What is ‘brume’?

Reading time: Less than 1 minute

Increase your vocabulary and you’ll make your writing much more precise. That’s why I provide a word of the week. Today’s word: brume….

If you’d asked me to describe brume and I hadn’t seen the spelling, I’d have thought you were talking about the herbaceous plant in the Fabaceae family. Common in Europe and parts of North American, it is often found in sunny sites, usually on dry, sandy soils. It has apparently leafless stems that in spring and summer are covered with golden-yellow flowers. Many people (including my husband) find broom to be a potent allergen.

But that in not the word I’m writing about today. Instead, my word of the week is brume, which I found in the surprisingly well-written thriller Give Me Your Hand by Megan Abbott. Here is how she used the word:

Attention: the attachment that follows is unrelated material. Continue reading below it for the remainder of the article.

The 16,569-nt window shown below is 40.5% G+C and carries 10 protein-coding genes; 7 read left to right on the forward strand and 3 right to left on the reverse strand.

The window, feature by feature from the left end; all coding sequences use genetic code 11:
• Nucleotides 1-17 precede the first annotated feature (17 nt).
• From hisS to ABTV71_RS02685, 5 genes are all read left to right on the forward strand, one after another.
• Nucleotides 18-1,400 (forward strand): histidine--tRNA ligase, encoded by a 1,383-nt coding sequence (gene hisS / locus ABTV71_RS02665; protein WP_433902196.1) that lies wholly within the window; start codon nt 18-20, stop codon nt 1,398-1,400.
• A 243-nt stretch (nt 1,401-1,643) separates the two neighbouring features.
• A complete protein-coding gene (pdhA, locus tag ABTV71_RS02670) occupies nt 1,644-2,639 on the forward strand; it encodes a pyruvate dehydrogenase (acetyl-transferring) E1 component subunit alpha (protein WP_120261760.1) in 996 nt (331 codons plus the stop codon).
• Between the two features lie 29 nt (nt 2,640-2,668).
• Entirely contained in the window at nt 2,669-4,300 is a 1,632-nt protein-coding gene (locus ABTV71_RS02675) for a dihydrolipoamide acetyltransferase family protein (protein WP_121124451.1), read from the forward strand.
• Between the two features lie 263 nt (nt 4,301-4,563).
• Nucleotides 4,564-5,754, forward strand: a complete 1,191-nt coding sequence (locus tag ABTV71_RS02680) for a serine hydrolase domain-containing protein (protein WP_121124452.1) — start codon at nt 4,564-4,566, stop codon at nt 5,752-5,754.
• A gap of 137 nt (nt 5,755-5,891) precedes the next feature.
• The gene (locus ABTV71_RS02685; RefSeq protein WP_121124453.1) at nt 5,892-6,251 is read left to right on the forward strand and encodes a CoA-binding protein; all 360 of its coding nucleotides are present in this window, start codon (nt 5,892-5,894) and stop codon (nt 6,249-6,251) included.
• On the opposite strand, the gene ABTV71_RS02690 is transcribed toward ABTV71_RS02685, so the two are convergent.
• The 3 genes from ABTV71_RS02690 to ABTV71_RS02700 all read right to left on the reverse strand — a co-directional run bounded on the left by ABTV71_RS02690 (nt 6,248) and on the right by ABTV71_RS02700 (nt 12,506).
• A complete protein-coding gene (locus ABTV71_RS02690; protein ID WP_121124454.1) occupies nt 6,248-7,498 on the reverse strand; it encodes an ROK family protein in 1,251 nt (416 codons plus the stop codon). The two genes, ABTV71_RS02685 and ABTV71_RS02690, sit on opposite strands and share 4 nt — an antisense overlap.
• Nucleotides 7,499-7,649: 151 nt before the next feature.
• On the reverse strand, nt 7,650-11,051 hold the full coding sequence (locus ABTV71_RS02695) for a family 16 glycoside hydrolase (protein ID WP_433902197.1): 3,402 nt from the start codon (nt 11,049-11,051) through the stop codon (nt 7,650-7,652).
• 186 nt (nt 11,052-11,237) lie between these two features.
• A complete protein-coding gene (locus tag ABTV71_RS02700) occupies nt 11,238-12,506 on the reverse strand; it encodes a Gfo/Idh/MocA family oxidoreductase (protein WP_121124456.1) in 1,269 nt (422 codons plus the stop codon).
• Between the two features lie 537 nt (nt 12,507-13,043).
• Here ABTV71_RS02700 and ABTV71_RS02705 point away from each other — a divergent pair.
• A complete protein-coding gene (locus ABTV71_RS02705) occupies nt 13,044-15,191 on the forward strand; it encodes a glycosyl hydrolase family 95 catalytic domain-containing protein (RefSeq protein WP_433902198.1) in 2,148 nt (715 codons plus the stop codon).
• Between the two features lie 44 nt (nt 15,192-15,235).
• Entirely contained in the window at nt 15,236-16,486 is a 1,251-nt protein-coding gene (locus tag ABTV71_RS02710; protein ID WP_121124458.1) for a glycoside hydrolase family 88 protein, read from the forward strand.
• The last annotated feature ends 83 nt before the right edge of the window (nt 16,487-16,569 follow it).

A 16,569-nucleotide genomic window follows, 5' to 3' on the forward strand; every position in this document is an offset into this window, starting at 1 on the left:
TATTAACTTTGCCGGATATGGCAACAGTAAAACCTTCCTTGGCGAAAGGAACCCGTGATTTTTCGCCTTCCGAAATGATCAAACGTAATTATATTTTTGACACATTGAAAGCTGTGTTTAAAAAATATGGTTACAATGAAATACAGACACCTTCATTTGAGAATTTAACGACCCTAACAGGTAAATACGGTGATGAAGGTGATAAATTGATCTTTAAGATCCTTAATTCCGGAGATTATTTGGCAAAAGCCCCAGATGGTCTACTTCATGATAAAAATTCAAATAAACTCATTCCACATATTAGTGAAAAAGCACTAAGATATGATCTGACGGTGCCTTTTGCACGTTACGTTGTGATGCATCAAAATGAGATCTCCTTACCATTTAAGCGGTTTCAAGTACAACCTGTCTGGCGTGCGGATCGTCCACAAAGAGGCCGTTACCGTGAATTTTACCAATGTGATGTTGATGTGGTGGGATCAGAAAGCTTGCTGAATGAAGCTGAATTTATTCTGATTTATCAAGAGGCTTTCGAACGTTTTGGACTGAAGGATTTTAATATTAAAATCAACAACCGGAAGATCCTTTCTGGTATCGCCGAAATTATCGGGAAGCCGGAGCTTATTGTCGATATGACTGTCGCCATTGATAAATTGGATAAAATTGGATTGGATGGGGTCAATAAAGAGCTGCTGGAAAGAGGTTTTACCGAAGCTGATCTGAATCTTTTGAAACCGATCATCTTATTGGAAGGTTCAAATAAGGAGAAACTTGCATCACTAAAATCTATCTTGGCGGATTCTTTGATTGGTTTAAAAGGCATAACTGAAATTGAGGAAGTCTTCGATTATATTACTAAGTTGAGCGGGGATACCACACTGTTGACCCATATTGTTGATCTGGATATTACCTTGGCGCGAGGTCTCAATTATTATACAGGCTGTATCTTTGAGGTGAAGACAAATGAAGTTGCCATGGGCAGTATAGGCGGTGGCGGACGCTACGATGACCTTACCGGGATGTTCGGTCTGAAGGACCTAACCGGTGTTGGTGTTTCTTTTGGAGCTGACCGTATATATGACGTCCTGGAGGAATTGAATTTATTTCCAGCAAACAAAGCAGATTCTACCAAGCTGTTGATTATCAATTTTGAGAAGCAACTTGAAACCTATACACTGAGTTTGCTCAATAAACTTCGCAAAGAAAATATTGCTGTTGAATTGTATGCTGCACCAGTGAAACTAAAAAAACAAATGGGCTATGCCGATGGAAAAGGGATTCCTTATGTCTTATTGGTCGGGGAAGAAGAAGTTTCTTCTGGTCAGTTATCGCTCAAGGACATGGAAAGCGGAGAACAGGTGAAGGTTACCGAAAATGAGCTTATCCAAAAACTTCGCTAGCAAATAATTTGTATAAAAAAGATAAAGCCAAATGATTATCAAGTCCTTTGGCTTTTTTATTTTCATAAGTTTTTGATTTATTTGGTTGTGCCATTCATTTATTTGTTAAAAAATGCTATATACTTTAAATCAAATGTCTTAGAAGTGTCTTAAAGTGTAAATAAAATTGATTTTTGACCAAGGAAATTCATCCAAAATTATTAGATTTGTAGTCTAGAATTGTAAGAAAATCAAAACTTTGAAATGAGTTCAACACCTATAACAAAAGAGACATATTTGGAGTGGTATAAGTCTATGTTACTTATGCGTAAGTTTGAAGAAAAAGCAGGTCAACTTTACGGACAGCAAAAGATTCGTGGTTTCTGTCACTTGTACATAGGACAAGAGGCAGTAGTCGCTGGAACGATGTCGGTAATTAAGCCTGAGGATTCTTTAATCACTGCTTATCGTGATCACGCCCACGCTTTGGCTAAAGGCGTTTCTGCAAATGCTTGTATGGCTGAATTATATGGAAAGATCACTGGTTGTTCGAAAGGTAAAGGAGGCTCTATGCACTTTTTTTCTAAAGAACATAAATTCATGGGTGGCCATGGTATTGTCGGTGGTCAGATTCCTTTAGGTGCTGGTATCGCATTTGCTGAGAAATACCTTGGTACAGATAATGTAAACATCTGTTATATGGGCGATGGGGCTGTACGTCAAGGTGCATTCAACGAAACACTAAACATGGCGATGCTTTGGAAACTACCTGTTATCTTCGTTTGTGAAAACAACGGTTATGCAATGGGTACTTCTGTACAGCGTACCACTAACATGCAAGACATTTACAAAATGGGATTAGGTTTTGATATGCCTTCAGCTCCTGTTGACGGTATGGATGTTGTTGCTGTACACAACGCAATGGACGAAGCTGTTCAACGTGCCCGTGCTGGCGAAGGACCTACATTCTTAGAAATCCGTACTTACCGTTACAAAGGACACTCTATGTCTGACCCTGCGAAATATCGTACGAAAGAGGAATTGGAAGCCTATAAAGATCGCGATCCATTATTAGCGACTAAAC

A long snaking strip of Quik Lubes and box stores, rippled by brume and the bus exhaust, that extends all the way into the hot brutalist maze of campus, four miles away, nestled deep in the sinking lemon groves.

Brume is a literary term meaning mist or fog. It comes from the French word brume, meaning “fog” which in Old French referred to wintertime. The earlier origin of that word was Latin, from bruma, meaning “winter, or winter solstice.” It is related to the Latin word brevis, meaning “short,” a connection which perhaps arises because the shortest day of the year occurs in the winter.

An earlier version of this post first appeared on my blog on Aug. 8/18.

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